Things My Husband Taught Me

  • You are more than you think you are.
  • You should not beat yourself up when you don’t think you have done well enough. Get up and go on. You give grace to others, now accept grace for yourself.
  • When you don’t think you can go on, you probably need to sleep. Just go to bed and see how much better everything will be in the morning.
  • Your value is not determined by how many things you scratch off your to-do list.
  • Your beauty is not calculated by someone else’s pre-measured ideal.
  • You are a word warrior. You need to write.
  • You need to try things that are out of your comfort zone, even things that terrify you sometimes.
  • You should have some really nice things, like insulated outer-wear so that you don’t get too cold when you are doing scary things like glissading down mountain sides.
  • You are not the one who will keep your children in the evil day. Lay that burden down and trust God.
  • You don’t have to cook gourmet meals to impress. Just be happy when you serve the food.
  • You are juggling too many things. Let’s try an alternate route with school.
  • You are getting better at this thing called life.

I know that I am really, really blessed. I told you how I used to be afraid of the high swing. The desire to be safe would have sabotaged so many sources of joy in my life if Gabe hadn’t encouraged me to try them. I probably wouldn’t have the courage to blog without his support. 😀

Here’s to my good man! I am truly grateful for all the things I have learned in these years of sharing the graces of life.

What We Didn’t Know

Yesterday was our 12th anniversary. See, here we are, after about 8 hours of just the two of us. It’s still there – that magic my friend, the preacher’s daughter, called “the glue when Dad puts their hands together in marriage”.

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Twelve years ago we could not have imagined awakening on our anniversary to conspiratorial whispers and clinks of crockery in the kitchen as our children made a surprise breakfast. We pretended to sleep while someone slipped loudly into our room with a lighted candle which he set directly under the lampshade, which I hastily rescued. The little sister got sent in at least three times to check if we are awake yet, seeing as the eggs were getting cold. The waiters brought in plates with pancakes and eggs, excellently cooked. My pancake was a teddy bear, Gabe’s was a penguin with its feet chewed off. Then came the crowning touch of a breakfast tray with steaming mugs of tea, a bowl of sugar and a pitcher of syrup, along with a funny little music box tinkling out a merry tune.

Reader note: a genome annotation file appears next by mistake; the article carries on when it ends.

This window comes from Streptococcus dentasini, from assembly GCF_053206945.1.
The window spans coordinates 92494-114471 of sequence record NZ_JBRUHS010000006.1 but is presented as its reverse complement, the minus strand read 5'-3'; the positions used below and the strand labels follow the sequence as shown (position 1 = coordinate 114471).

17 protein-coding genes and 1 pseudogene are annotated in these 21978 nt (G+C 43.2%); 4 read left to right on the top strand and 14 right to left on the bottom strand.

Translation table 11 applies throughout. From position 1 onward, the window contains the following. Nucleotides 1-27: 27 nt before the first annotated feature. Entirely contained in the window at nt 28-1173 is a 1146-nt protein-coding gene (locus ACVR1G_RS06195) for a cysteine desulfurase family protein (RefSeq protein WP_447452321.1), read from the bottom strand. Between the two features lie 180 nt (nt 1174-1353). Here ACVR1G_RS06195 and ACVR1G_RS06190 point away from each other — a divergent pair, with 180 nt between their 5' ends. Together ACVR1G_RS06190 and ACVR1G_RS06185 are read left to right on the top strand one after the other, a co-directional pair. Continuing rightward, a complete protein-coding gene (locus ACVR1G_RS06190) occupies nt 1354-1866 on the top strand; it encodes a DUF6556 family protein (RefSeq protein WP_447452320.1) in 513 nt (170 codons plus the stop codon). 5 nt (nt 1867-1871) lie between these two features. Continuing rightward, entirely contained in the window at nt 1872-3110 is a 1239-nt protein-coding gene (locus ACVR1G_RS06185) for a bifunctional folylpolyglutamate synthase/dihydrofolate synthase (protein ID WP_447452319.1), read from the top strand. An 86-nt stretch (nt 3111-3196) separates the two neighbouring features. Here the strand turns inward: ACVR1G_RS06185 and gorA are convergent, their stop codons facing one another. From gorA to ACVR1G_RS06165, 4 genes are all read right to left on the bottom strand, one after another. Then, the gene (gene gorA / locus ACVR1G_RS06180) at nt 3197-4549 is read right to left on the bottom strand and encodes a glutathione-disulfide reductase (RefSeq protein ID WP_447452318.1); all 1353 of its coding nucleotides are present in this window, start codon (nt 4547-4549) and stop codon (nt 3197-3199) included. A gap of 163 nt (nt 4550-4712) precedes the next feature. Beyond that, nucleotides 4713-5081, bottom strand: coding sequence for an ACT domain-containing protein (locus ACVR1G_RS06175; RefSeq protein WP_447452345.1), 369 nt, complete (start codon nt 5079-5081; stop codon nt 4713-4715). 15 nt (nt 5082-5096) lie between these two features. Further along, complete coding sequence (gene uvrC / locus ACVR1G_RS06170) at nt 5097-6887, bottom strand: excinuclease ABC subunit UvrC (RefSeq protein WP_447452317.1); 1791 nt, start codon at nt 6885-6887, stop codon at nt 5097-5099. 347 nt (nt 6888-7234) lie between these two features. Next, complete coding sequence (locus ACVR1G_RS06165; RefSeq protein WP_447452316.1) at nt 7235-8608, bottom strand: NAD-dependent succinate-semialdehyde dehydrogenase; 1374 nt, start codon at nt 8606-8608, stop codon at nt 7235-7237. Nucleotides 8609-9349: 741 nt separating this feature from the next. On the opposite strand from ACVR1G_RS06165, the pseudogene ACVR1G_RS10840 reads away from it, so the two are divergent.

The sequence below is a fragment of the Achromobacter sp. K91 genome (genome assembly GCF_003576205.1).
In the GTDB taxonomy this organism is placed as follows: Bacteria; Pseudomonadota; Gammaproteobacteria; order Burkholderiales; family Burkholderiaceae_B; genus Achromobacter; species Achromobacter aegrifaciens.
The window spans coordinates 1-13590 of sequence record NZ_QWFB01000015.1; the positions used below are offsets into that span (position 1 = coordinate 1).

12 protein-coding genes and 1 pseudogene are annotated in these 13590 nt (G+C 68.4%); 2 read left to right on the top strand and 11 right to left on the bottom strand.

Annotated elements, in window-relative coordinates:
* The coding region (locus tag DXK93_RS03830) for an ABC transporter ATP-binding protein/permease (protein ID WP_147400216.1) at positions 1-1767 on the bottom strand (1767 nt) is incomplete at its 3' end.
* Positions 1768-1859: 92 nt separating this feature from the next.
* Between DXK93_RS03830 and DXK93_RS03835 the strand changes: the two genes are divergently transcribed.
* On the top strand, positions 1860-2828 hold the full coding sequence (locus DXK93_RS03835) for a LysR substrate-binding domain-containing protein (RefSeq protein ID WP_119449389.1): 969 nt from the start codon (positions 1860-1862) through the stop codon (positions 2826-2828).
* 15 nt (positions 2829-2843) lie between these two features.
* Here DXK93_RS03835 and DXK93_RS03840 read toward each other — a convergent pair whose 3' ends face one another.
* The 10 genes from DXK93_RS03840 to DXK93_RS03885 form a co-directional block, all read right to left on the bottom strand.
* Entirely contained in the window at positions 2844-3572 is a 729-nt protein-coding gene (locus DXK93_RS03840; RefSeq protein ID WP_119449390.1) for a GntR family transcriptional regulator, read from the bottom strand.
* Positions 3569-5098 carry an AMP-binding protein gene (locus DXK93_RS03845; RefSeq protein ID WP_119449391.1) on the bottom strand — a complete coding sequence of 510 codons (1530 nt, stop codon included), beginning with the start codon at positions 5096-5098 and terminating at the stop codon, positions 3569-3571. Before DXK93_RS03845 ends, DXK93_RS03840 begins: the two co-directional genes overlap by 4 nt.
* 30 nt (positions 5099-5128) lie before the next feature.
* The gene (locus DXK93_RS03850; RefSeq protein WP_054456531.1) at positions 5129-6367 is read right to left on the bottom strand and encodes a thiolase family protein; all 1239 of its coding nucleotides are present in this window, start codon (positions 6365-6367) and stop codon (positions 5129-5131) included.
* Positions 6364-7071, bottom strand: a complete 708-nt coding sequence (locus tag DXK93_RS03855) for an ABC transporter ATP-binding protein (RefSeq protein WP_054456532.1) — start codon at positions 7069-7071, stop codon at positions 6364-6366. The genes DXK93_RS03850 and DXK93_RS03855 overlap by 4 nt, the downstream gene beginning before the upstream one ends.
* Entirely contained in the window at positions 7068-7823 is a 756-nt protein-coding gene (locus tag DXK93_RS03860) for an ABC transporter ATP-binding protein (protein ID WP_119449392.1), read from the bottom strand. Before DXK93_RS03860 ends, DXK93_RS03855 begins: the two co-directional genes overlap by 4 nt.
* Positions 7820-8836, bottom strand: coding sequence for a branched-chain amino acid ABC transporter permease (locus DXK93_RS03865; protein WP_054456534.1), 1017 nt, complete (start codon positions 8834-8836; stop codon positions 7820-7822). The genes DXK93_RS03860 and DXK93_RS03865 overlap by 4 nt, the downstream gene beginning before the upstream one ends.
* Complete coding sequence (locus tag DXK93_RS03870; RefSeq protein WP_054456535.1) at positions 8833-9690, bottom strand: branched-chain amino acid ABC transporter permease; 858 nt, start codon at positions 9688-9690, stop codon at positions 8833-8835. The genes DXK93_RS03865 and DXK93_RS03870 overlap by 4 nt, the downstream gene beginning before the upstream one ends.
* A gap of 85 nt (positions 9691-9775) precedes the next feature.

The children had gone to the neighbor’s yard sale the day before and picked out some anniversary presents. One was the holder for the lighted candle. Twelve years ago I wouldn’t have thought that I would ever cherish a rather unusual porcelain bird/flower candle holder painted in various astonishing, pearly colors. Another gift was a small pot with a lid that clasps, “for special things”. (Why do I think of Pooh?) I love it! And the music box… which someone made it their business to wind and rewind the entire time we ate our breakfast, because everyone knows there should be romantic music on an anniversary. On our honeymoon, we would have laughed at the idea of having an audience of five watching us eat our breakfast in bed, but we didn’t have the heart to send them away, seeing as they were so exceedingly pleased with themselves. It was actually quite romantic, when you consider that out of our love sprang these dear little people sprinkled all around us.

Twelve years ago we would not have been thinking in terms of going on a date in a rather large Suburban with very high miles, seeing as the tiny red Mazda was working just great for us. In fact, I believe we made merciless jokes about those family vehicles. Now we are poster children for those jokes. Guess what, we don’t even care! Neither would we have known how rejuvenating it is to a marriage to just spend time with each other, even if you are grocery shopping or ambling through the mall, hand-in-hand, checking out the clearance racks.

Sometimes we look back and laugh at those kids that got married, with all their ideas and plans. We hadn’t a clue that there were career switches for Gabe, from deck builder to teacher to nurse. We hoped for children, but we didn’t know. Sometimes through the years we would look at each other and say, “What do we think we are doing? We don’t even know what we are doing!” When the questions get too big, we have learned to just leave them to Providence and say, “At any rate, I’m with you.”